While some argue that the “class time” component of the flipped classroom – in which students work in small groups or engage in other interactive activities – captures this personal aspect of a college education, the evidence from actual Stanford courses suggests courses are not implementing this feature effectively. CS 147: Introduction to Human Computer Interaction has experimented with flipped classrooms in past years to mixed reviews and doubts over how the course was implemented. MS&E 111: Introduction to Optimization received course ratings on Axess well below the department average. In particular, students were dissatisfied with the course’s lack of personal attention.

And that – I think – sums up the main shortcoming of today’s flipped classrooms: how they are put into practice. While the basic idea of watching lecture videos at home and experiencing more personalized learning in class makes sense, it rarely seems to translate into a seamless system in reality. I think that stems from an overzealousness to rush into a flipped classroom model. Stanford Medical School, for example, has fully embraced the idea of delivering information through lecture videos, but the transition can be difficult at the start. For starters, creating lecture videos (if none exist already) can be a taxing process for faculty members. Furthermore, it can be difficult to design a beneficial in-class experience on the first try.

In the end, I think flipped classrooms will become more of the norm, because the benefit of watching lecture videos on a flexible schedule will be too much to pass up. For now, though, I think we should tread slowly and avoid operating under the mentality that instructors should use technology just because it exists. For now, perhaps courses can try adding lecture videos in advance and experimenting with a more interactive classroom.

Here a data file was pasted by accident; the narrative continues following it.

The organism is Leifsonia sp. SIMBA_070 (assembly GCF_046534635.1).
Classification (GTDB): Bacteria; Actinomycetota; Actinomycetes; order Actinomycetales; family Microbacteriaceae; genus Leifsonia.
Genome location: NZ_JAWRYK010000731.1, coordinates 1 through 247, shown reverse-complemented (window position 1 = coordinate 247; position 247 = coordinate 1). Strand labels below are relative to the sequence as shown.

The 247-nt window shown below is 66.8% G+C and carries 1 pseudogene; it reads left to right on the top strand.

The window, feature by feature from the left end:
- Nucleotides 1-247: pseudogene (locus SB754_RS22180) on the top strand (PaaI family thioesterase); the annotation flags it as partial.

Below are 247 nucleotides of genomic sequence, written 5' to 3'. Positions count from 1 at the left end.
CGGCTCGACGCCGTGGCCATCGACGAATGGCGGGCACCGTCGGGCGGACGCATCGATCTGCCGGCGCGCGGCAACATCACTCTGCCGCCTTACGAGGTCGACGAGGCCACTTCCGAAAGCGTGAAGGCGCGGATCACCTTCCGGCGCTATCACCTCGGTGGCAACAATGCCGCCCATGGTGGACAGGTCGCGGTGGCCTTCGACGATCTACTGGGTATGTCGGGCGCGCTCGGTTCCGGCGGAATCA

While many critics have noted that this mixing and matching of the two learning models creates many of the problems we see today, I think that if we take it slow enough, the change will be unnoticeable. Flipped classrooms show a tremendous amount of promise because they have the ability to turn a large lecture into something resembling a small, interactive seminar, but the key is in the implementation.

Until then, though, I see absolutely no harm in going to bed a little earlier for that 9 a.m. class and trying to get the most out of that lecture. After all, it’s worked for hundreds and hundreds of years.

Vihan Lakshman wants you to listen to him recite his column to you in person. Convince him that there are better uses of his time at vihan “at” stanford.edu.

About Vihan Lakshman

Vihan Lakshman is a desk editor and columnist for the Opinions Section. He also contributes to the Daily's coverage of Stanford football and baseball and has served as a broadcaster for women's soccer, men's basketball and baseball on KZSU. Vihan is a sophomore from Savannah, Ga. (currently undeclared). In his free time, he loves reading and playing just about any sport. To contact him, please email vihan@stanford.edu.